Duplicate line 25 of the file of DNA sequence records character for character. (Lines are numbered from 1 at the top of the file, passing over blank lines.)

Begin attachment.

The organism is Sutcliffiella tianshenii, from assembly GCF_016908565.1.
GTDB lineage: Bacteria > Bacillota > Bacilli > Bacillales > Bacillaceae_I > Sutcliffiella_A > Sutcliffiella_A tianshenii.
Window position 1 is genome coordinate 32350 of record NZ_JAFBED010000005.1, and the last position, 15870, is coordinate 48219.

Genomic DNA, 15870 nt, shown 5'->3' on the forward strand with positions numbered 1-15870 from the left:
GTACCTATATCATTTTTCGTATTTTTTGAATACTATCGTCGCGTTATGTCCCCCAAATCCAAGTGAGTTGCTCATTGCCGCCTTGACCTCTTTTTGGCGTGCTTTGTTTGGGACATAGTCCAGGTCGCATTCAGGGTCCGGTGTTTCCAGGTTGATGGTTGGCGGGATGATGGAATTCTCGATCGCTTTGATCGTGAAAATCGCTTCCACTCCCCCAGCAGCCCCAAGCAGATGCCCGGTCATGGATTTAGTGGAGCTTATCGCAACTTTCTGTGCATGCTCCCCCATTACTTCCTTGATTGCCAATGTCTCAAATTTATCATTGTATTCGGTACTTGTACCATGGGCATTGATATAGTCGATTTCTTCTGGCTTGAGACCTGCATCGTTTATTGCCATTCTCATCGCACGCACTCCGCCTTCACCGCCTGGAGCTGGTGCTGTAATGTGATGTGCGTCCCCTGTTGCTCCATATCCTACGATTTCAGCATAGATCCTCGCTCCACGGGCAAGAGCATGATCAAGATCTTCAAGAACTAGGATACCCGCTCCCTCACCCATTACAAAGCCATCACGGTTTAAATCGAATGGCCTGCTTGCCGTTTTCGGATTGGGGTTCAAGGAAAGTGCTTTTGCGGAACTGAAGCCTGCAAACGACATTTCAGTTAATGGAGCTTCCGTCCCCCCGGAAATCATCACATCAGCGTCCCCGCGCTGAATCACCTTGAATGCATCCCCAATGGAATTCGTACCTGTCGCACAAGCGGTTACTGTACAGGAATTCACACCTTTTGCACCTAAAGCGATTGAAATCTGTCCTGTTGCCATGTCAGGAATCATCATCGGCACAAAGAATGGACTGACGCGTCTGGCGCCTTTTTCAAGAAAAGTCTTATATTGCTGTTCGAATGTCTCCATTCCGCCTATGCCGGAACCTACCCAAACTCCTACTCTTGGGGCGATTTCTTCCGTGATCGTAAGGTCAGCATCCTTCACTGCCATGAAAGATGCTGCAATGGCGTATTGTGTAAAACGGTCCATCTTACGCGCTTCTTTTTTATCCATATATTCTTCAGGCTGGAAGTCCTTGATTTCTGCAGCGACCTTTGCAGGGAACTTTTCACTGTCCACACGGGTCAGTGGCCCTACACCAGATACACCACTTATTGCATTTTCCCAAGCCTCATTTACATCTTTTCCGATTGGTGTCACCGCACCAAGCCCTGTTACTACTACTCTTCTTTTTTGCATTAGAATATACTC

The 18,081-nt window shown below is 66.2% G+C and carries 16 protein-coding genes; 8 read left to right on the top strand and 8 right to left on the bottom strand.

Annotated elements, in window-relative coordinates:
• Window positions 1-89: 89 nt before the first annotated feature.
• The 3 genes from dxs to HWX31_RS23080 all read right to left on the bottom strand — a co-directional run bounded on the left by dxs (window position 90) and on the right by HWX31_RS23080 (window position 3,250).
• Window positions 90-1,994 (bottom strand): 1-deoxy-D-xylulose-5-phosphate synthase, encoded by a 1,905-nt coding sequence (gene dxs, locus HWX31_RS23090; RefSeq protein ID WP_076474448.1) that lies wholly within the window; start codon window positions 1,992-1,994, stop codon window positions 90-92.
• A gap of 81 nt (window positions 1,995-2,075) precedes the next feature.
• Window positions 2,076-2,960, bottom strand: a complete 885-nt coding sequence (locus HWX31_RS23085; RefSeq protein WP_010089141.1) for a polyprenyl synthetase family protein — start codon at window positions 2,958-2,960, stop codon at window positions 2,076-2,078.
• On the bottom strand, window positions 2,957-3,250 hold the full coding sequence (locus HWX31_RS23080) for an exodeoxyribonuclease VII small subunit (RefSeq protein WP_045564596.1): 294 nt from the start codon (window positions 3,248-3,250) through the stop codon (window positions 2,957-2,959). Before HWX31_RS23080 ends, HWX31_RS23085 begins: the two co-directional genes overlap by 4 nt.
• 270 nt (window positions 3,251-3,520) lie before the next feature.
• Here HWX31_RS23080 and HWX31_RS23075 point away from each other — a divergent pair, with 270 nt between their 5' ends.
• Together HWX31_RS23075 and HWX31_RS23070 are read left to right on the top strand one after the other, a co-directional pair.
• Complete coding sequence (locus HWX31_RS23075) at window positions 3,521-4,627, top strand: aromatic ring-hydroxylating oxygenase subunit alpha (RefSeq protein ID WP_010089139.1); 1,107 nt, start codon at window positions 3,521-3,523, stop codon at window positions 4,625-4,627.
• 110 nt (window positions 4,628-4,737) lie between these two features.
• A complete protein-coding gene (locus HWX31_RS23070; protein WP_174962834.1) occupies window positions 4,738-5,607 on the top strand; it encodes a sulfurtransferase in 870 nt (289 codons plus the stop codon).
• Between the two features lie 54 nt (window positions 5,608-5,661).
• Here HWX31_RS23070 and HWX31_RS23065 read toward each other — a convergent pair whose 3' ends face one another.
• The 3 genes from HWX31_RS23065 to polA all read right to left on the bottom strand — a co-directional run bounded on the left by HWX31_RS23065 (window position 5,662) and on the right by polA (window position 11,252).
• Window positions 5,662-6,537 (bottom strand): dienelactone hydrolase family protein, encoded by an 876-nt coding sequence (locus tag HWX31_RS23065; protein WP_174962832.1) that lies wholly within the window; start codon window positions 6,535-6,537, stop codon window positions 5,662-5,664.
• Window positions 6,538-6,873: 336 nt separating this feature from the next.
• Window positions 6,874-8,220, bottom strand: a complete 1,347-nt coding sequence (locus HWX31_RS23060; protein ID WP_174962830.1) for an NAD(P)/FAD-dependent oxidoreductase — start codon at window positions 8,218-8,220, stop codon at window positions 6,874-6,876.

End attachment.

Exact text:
• Window positions 6,874-8,220, bottom strand: a complete 1,347-nt coding sequence (locus HWX31_RS23060; protein ID WP_174962830.1) for an NAD(P)/FAD-dependent oxidoreductase — start codon at window positions 8,218-8,220, stop codon at window positions 6,874-6,876.